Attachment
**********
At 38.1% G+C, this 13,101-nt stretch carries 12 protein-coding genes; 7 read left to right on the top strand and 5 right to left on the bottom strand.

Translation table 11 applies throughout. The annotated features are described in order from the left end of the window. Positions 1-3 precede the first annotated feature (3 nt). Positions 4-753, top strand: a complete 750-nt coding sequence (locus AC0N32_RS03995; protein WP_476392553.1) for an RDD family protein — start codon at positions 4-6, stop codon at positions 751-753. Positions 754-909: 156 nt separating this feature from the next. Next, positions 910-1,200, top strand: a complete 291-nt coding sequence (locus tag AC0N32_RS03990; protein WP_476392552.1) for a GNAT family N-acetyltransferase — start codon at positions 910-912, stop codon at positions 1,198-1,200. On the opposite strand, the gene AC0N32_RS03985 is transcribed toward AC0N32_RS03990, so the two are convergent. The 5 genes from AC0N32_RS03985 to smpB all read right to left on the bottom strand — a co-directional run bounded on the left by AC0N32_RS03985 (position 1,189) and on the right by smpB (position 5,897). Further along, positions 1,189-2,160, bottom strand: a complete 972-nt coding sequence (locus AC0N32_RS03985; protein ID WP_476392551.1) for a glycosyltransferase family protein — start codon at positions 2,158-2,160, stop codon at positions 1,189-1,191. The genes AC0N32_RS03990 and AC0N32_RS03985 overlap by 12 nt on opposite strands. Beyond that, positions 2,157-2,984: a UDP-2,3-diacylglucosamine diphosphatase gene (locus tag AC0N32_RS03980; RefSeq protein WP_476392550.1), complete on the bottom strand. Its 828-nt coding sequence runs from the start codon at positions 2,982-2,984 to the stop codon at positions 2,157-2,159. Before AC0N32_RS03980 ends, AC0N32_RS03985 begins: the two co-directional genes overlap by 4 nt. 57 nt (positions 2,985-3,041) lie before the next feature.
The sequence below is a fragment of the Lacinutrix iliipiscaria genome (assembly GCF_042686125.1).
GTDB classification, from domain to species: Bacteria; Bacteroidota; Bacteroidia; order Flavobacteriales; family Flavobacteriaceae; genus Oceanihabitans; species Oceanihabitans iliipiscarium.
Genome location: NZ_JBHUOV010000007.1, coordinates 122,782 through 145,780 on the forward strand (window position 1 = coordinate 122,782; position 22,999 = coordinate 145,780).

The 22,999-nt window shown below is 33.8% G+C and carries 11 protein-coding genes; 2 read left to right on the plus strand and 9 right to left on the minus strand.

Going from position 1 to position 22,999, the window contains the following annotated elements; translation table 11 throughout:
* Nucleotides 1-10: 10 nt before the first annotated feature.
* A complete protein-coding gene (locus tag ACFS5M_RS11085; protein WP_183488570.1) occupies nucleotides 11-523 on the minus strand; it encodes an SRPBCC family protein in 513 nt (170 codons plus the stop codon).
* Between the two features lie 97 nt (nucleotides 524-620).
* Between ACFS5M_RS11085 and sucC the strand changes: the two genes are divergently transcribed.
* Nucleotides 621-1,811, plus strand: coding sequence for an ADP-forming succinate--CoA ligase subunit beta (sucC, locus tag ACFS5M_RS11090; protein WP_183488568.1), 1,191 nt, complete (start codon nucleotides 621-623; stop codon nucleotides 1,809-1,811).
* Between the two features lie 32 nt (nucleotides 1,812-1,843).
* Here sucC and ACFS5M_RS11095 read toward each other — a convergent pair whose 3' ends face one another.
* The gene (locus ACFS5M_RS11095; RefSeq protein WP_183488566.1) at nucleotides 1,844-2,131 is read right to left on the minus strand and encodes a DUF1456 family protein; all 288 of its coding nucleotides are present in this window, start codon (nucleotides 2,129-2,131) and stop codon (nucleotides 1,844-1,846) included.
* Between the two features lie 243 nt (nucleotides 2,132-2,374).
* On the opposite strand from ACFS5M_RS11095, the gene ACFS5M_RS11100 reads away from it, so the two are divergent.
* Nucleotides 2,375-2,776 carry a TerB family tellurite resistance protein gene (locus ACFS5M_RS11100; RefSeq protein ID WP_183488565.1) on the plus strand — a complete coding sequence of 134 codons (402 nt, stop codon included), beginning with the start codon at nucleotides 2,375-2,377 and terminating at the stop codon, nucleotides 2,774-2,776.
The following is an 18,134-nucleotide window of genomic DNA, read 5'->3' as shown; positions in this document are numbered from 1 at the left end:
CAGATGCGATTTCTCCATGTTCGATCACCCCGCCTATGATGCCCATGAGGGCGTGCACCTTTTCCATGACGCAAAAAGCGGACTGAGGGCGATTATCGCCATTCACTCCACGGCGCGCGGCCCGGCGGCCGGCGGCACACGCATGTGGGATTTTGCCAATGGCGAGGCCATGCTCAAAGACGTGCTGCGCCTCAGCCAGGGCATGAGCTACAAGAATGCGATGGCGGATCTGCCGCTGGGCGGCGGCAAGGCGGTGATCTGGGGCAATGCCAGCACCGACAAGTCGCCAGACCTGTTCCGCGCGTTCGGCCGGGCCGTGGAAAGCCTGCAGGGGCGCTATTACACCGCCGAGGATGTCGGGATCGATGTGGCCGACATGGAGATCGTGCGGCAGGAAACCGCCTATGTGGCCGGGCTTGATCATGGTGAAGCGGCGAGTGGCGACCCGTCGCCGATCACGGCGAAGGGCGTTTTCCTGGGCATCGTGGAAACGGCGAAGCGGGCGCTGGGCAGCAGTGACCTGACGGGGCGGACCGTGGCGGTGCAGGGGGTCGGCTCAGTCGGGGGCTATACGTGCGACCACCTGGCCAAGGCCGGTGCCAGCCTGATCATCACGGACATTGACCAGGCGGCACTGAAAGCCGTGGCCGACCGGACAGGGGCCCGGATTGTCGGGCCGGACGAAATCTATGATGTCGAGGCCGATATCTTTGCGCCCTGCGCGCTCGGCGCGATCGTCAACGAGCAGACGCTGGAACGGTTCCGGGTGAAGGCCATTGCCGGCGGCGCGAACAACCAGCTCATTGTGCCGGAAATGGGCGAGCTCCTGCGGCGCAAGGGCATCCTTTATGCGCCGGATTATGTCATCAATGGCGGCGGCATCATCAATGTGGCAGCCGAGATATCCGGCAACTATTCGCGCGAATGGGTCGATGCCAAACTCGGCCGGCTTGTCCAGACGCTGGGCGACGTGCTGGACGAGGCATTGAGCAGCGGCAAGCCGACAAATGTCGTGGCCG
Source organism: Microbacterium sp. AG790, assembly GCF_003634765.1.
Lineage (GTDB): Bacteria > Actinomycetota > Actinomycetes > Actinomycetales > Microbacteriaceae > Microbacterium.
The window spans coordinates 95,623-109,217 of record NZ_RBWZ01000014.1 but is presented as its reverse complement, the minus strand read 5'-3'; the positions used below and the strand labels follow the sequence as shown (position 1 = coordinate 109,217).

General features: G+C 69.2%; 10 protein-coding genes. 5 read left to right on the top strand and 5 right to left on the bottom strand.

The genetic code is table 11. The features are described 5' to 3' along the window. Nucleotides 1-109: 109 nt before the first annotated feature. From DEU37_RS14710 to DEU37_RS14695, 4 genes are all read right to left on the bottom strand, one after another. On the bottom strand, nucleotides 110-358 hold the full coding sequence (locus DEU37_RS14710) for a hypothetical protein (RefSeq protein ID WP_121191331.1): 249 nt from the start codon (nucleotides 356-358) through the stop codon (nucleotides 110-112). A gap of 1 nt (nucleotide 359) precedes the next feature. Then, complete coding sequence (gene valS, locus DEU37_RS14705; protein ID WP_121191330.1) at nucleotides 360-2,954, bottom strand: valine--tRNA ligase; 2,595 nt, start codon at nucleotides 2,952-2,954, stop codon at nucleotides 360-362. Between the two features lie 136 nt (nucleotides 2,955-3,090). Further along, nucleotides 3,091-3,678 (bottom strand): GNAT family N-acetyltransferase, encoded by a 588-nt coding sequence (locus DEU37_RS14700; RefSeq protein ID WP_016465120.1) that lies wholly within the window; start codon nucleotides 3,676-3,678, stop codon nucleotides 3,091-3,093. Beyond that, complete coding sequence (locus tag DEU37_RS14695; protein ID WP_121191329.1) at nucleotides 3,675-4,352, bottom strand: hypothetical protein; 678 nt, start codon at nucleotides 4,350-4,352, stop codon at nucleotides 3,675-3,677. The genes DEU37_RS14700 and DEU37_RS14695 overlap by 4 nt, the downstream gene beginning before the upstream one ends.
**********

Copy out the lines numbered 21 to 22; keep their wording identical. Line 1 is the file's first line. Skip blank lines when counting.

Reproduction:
Source organism: Microbacterium sp. AG790, assembly GCF_003634765.1.
Lineage (GTDB): Bacteria > Actinomycetota > Actinomycetes > Actinomycetales > Microbacteriaceae > Microbacterium.